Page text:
Fundraising activity for Indian companies has recovered after initially losing momentum because of the rapid spread of coronavirus infections, which has wreaked havoc in China and has also impacted South-East Asian countries, said two investment bankers.
Things could, however, worsen if the number of new infections rises sharply, particularly in Asian financial hubs such as Hong Kong and Singapore.
“Initially, the spread of the virus had caused some disruption to deals, but in the last few weeks, things have improved,” said the first investment banker, who worked on a dollar bond offering last week.
Several large deals, whether equity stake sales or dollar bond offerings, have been closed by Indian companies, in the last couple of weeks.
In February, Avenue Supermarts Ltd, which runs the supermarket chain DMart, raised around $1 billion selling its shares. Companies such as Bharti Airtel and IIFL Finance Ltd have collectively raised more than $500 million through their respective foreign debt offerings. Also, Adani Electricity Mumbai Ltd raised $1 billion through its debut dollar bond offering.
Physical roadshows in major Asian financial hubs have been affected, but as of now, most deals are being managed over calls with investors in these markets, the banker added. “If things don’t improve going ahead, then we could start seeing more impact on deals,” he said.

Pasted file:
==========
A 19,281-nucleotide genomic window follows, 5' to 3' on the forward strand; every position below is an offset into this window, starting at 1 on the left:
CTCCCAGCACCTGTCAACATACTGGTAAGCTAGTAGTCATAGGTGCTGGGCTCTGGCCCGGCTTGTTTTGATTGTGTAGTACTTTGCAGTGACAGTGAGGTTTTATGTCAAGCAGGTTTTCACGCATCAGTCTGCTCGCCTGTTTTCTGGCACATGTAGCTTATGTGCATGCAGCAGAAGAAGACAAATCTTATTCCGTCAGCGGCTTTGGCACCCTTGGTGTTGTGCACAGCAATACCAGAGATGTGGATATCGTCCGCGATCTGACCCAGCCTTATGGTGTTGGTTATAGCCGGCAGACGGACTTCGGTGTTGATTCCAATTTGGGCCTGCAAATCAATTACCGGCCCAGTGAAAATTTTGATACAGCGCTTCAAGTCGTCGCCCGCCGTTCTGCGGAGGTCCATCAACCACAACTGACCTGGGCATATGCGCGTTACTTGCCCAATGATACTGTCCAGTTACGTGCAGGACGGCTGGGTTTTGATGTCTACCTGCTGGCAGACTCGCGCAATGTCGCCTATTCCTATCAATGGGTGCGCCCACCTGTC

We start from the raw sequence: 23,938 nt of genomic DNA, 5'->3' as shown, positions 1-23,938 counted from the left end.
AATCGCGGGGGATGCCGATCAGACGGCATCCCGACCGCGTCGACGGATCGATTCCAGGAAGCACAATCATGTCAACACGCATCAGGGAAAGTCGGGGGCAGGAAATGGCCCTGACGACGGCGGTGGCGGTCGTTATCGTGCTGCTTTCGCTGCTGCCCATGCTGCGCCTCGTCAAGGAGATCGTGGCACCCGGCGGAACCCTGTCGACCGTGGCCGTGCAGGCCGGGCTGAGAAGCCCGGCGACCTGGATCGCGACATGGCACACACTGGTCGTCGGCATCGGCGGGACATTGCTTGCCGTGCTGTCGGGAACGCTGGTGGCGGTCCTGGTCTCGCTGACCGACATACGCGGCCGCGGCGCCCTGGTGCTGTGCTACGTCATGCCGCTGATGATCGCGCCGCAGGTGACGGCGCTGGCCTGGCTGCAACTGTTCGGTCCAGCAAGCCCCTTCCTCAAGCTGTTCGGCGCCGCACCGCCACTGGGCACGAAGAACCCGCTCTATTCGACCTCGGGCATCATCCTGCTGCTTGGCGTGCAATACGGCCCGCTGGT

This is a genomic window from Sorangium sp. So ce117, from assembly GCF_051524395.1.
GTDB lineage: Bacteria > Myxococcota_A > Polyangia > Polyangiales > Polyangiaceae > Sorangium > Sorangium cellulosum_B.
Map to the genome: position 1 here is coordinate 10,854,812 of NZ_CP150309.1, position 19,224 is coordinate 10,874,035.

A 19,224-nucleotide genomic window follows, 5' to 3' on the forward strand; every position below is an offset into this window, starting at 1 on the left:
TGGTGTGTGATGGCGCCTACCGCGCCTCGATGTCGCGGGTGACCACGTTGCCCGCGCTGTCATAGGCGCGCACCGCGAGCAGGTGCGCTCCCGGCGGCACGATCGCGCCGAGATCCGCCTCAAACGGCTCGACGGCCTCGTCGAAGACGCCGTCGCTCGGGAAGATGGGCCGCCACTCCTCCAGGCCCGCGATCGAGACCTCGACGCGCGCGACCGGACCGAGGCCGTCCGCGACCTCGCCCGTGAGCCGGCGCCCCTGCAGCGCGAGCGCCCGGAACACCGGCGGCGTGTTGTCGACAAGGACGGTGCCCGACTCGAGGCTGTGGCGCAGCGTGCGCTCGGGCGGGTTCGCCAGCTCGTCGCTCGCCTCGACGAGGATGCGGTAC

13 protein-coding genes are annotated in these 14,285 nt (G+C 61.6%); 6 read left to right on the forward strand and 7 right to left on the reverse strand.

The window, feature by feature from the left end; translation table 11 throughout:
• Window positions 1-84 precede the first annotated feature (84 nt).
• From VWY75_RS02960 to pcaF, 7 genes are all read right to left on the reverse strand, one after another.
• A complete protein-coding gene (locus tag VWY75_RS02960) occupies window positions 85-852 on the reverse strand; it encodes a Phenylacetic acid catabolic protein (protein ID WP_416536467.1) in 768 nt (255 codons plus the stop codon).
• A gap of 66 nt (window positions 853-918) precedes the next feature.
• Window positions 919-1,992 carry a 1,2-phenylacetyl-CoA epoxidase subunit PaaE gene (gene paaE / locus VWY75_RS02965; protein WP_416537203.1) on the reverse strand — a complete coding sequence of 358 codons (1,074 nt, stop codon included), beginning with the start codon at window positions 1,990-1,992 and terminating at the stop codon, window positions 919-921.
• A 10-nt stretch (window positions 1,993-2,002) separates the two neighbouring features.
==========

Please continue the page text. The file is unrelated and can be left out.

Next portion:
According to bankers, if the count of new coronavirus cases on a daily basis and the death count continues to grow in the coming days, then certain deals could start to see an impact, especially initial public offerings, which need a wider marketing effort.
The death toll from the coronavirus epidemic climbed to 1,665 after 142 more people died, mostly in the worst-hit Hubei province in China, and confirmed cases jumped to almost 70,000, officials said on Sunday.
“Lot of Hong Kong investors are saying that they’ll not be able to evaluate IPOs since they’re working from home and focusing on existing investments only,” the second investment banker said.
This article was first published on livemint.com.